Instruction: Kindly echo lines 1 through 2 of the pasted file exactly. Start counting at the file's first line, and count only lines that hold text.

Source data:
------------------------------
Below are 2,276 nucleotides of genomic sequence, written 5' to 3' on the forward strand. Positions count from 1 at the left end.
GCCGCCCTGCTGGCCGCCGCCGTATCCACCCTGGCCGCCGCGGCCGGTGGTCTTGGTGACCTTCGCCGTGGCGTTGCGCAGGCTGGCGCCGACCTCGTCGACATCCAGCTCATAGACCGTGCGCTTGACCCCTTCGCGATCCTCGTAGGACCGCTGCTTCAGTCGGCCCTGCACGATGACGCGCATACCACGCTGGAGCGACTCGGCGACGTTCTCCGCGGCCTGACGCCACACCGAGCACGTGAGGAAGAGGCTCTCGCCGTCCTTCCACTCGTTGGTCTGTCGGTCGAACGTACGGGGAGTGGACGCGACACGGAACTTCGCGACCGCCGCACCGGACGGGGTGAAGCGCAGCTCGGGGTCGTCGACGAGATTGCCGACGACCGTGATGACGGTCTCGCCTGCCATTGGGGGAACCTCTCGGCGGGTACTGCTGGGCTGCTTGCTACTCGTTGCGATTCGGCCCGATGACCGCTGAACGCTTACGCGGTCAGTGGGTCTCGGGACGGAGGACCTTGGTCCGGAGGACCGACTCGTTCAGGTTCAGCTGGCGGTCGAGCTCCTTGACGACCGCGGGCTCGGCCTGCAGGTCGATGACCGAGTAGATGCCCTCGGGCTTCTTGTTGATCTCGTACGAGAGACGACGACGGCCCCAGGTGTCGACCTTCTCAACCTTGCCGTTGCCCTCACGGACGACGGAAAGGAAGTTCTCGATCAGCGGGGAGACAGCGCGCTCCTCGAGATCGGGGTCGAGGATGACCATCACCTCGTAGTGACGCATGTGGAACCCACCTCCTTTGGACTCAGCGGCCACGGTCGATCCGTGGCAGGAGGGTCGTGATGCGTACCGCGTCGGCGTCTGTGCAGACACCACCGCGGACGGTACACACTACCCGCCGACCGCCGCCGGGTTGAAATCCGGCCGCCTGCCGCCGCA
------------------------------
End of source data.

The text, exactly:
Below are 2,276 nucleotides of genomic sequence, written 5' to 3' on the forward strand. Positions count from 1 at the left end.
GCCGCCCTGCTGGCCGCCGCCGTATCCACCCTGGCCGCCGCGGCCGGTGGTCTTGGTGACCTTCGCCGTGGCGTTGCGCAGGCTGGCGCCGACCTCGTCGACATCCAGCTCATAGACCGTGCGCTTGACCCCTTCGCGATCCTCGTAGGACCGCTGCTTCAGTCGGCCCTGCACGATGACGCGCATACCACGCTGGAGCGACTCGGCGACGTTCTCCGCGGCCTGACGCCACACCGAGCACGTGAGGAAGAGGCTCTCGCCGTCCTTCCACTCGTTGGTCTGTCGGTCGAACGTACGGGGAGTGGACGCGACACGGAACTTCGCGACCGCCGCACCGGACGGGGTGAAGCGCAGCTCGGGGTCGTCGACGAGATTGCCGACGACCGTGATGACGGTCTCGCCTGCCATTGGGGGAACCTCTCGGCGGGTACTGCTGGGCTGCTTGCTACTCGTTGCGATTCGGCCCGATGACCGCTGAACGCTTACGCGGTCAGTGGGTCTCGGGACGGAGGACCTTGGTCCGGAGGACCGACTCGTTCAGGTTCAGCTGGCGGTCGAGCTCCTTGACGACCGCGGGCTCGGCCTGCAGGTCGATGACCGAGTAGATGCCCTCGGGCTTCTTGTTGATCTCGTACGAGAGACGACGACGGCCCCAGGTGTCGACCTTCTCAACCTTGCCGTTGCCCTCACGGACGACGGAAAGGAAGTTCTCGATCAGCGGGGAGACAGCGCGCTCCTCGAGATCGGGGTCGAGGATGACCATCACCTCGTAGTGACGCATGTGGAACCCACCTCCTTTGGACTCAGCGGCCACGGTCGATCCGTGGCAGGAGGGTCGTGATGCGTACCGCGTCGGCGTCTGTGCAGACACCACCGCGGACGGTACACACTACCCGCCGACCGCCGCCGGGTTGAAATCCGGCCGCCTGCCGCCGCA